Pushkar Singh

How to Get Started with Personal Productivity

I usually have a bunch of active projects on and when you have so much to do, things get quite stressful at times. The work seems never-ending and after a long day, there is no progress to account for.


what if things were a bit less stressful? 

What if I had a way to sort out all of the tasks and projects so that we never miss a deadline?

Being in this chaotic state was all the motivation I needed to enter the world of personal productivity (before it was hyped on the internet).

Now being a bit of a wasteman, I have neglected personal productivity in the past, thinking that my time is better spent on completing tasks rather than planning and organizing. But, I WAS WRONG. Neglecting planning and organizing is like saying no to wheels when you are trying to carry a heavy load.

The more unorganized my work was, the more stress I accumulated. I could spend the whole day sitting in front of a computer, but I dint have any result to account for. When I don’t plan my projects, it seems like there are a million things I have to do, whereas all of this confusion was because I did not have a definite plan to complete my task. And when you work all day and have no result in hand, I can’t describe a better to destroy personal motivation.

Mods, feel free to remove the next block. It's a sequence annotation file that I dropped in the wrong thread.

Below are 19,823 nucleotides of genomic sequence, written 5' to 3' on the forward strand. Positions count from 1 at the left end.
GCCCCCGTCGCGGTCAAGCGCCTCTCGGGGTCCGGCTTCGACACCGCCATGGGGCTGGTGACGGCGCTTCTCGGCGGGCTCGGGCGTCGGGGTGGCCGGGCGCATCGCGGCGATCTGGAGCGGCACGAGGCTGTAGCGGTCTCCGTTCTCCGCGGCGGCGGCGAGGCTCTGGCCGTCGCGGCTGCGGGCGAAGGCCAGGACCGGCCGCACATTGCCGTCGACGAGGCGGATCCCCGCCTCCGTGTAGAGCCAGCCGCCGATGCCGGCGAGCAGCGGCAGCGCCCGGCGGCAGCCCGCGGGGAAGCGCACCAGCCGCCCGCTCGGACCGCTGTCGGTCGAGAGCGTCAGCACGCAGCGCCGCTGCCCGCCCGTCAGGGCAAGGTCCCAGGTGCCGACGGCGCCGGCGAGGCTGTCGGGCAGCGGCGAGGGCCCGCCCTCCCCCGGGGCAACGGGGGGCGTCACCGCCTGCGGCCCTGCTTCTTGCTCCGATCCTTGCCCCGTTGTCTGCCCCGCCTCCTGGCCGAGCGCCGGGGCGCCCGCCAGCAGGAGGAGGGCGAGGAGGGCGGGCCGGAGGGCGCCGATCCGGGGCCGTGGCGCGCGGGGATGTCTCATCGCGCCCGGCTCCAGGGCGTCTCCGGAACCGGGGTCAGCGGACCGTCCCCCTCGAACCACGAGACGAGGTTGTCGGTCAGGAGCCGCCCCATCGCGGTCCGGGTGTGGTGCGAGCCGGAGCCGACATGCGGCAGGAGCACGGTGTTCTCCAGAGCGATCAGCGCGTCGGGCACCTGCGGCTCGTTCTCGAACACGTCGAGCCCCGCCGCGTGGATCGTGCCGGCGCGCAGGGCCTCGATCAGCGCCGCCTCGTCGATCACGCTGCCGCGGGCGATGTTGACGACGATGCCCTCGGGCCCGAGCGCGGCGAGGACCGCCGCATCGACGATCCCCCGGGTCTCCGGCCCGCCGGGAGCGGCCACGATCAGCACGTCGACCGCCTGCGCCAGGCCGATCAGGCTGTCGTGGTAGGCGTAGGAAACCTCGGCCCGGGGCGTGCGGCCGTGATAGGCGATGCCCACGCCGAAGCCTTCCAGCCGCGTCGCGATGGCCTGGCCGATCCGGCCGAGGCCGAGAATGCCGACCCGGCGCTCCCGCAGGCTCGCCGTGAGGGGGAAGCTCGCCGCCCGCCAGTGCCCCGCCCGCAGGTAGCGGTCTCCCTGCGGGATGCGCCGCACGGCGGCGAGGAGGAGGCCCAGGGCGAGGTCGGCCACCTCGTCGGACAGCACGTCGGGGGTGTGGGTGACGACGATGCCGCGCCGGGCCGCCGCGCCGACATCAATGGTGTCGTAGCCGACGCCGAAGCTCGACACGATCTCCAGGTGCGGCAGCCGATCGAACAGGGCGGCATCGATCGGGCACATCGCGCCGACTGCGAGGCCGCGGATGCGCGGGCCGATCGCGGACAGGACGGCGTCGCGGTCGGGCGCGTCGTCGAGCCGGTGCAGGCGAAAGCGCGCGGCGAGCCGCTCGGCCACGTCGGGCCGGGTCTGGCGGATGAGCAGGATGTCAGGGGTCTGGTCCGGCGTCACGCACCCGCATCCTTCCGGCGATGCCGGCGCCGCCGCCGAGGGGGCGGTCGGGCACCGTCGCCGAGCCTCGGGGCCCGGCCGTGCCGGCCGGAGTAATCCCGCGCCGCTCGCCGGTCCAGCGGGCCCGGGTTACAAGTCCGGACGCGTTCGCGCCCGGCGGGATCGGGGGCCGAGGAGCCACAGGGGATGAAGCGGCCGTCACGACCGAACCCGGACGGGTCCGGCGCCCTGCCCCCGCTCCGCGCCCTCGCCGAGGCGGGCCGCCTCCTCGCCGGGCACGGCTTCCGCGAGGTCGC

Most people think they lack motivation when they really lack clarity

James Clear

So, to sort this chaos, we need to look at the three fundamental pillars of productivity. Each of these pillars is a role you have to take at different times in your workday.

The roles being :

  • The Pilot
  • The Plane
  • The Engineer

The Pilot 

 Give me six hours to chop down a tree and I will spend the first four sharpening the ax.

Abraham Lincoln

When you are the Pilot, your job is to define the route and the destination for the airplane to fly. Here you would spend around 10% of your time to reflect and plan. There is no point in being productive for the wrong things, so really take your time and plan as to where do you want to go in life, who do you want to be?

The Plane

Ideas are cheap. Ideas are easy. Ideas are common. Everybody has ideas. Ideas are highly, highly overvalued. Execution is all that matters.

Casey Neistat

After the Pilot had defined the route and destination, now it’s the plane’s job to take of and fly. Here you would spend around 80% of your time, completing what you set out to do.

The Engineer 

The brain is for having ideas, not storing them

The Engineer’s task is to create and optimize a system that remembers all your tasks and projects. This system will act as your second brain so that you don’t waste time remembering stuff. This is where all the fancy note-taking apps come into play.  You would spend around 10% of your time here.

How to apply this?

Take a look at your work and reflect,

Where do I lack? And How can I do a better job at being the Pilot, the Plane, or the Engineer?

And, a more detailed explanation of personal productivity will be followed soon, as this was just the introduction until then you can grab my FREE Project Management notion template here.

Thumbnail Credits – https://www.mattdavella.com/

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